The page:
Today's newsletter had all sorts of funky formatting issues. If you're interested, here's how it should have read...
Yesterday on the mental_floss blog, I asked readers to make National Grammar Day resolutions. (By the way, yesterday was National Grammar Day. Happy belated.) Without warning, resolutions began to take haiku form, which is fantastic. I'd like to share a few, share my own, and invite you to put your resolution in pixels.
Shudder not nor slap
My colleagues in government
Who use legalese
"“Conan the Grammarian
I will try to stop
Overusing em dashes
Hark! Language Changes!
New rules evolve over time.
Get over it, y'all.
And here's mine:
I use colons and dashes.
I can do better.
You can read many more resolutions and make your own right here. I welcome your colon/em dash wisdom, too. But first, keep reading for a few wild facts about punctuation marks from Sandy + Kara.
This Week's Theme: THE MILITARY Our insanely interesting fact: As a young woman Dr. Ruth Westheimer was trained by the Israeli military as a sniper. Can you out-trivia us? Send in your fascinating one-sentence submissions, along with your full name and address to firstname.lastname@example.org. This week's winners will win new T-shirts from the mental_floss store. Oh, and even if your fact doesn't win you some swag, it could win you some fame! The best user-submitted facts will go into our Amazing Fact Generator.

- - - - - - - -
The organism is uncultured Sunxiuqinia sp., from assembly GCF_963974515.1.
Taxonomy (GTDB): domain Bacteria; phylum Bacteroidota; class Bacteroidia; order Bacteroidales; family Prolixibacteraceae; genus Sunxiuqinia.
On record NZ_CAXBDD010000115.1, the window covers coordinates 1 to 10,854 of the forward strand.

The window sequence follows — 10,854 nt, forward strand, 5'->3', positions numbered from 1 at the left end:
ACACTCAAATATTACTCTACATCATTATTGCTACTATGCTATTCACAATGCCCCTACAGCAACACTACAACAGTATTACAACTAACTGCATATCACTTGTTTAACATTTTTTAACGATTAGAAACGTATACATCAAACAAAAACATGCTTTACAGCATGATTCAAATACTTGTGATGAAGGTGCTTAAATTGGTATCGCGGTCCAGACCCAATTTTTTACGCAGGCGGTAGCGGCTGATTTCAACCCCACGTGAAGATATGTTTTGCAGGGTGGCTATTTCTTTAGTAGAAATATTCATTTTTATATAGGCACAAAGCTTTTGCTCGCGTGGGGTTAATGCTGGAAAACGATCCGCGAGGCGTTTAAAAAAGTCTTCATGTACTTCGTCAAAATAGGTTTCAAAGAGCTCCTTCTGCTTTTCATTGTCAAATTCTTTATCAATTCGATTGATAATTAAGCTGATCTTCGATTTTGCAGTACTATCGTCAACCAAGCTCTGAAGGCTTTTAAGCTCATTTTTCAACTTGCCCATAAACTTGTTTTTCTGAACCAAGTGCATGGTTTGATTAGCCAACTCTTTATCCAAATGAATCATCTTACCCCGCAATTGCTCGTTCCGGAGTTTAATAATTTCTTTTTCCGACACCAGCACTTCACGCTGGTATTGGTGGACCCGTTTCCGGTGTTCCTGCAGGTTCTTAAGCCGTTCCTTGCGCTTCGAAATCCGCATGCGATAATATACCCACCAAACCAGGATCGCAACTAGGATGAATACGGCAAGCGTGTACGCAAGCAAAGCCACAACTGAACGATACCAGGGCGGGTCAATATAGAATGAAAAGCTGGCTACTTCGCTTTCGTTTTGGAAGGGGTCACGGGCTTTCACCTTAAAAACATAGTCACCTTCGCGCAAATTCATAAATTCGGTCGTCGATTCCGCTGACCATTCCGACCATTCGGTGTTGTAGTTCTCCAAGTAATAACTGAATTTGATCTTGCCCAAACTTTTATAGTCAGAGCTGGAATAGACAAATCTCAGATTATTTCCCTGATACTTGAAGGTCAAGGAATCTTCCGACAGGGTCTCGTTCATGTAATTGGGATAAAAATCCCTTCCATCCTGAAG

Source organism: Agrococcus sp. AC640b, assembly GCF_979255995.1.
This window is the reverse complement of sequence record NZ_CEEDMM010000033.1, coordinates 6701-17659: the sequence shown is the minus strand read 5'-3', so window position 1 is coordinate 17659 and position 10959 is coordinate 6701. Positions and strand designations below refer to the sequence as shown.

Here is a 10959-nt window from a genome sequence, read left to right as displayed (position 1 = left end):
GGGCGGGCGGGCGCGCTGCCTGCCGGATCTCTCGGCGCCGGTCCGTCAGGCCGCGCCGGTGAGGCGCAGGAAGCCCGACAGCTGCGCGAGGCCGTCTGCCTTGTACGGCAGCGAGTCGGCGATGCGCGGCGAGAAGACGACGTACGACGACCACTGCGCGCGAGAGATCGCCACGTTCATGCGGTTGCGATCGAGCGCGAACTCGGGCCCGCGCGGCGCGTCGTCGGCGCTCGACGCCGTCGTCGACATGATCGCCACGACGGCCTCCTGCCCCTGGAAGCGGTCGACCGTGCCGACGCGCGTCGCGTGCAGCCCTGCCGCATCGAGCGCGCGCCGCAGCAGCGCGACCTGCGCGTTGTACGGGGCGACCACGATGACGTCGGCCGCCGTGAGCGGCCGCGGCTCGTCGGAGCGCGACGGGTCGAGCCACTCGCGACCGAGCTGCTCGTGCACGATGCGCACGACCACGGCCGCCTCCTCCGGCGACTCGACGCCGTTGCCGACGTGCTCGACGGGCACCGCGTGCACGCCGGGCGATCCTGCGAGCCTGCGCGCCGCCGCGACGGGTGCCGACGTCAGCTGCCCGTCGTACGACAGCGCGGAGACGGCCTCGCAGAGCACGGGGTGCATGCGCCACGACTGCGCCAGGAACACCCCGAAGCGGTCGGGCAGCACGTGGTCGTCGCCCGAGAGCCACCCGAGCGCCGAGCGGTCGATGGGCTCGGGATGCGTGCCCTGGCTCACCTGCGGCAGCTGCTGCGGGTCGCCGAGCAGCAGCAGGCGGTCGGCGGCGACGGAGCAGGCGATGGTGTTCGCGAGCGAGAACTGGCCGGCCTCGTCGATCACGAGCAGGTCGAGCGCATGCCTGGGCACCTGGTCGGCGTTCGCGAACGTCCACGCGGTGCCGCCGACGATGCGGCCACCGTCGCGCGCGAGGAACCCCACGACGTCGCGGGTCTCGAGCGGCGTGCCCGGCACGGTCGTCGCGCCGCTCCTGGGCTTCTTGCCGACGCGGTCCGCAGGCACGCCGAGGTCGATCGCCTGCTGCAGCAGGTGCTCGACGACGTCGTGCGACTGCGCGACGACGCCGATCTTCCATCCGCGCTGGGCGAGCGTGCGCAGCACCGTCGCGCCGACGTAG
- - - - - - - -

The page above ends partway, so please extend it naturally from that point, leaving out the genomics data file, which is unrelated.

Last Week's Theme: FRUIT 1) In an 1893 Tariff case the U.S. Supreme Court unanimously declared the fruit, tomato, to be a vegetable. -Jim Kraft 2) Pears are somewhat unique within fruits in that they ripen from the inside outwards. -Anthony L. Pope 3) Although a nut in the culinary sense, a cashew is actually a seed found in the fruit of the cashew tree. -Stacie Hackel
Sandy + Kara's Trivia Facts By Sandy Wood and Kara Kovalchik "¢ The question mark is thought to have evolved from the Latin word quaestio. The "point of interrogation," as it was originally called, was indicated with a large "˜Q' over a small "˜o.' As time went on, the hastily written symbol developed into a "˜?' shape. "¢ During the 1400s, printers began using the Â¶ sign, called a "pilcrow," to indicate a new paragraph. Why not just indent, or double-space? Paper was much more expensive back then, and typographers were careful not to waste any space. "¢ In the early days of typesetting, the exclamation point was often referred to as a "screamer" or a "bang." Some journalists still use this phraseology. Gene Weingarten of The Washington Post once summed up the difference an exclamation point can make thusly: "'Yeah' is either "˜yes,' without the screamer, or "˜oh boy' with it."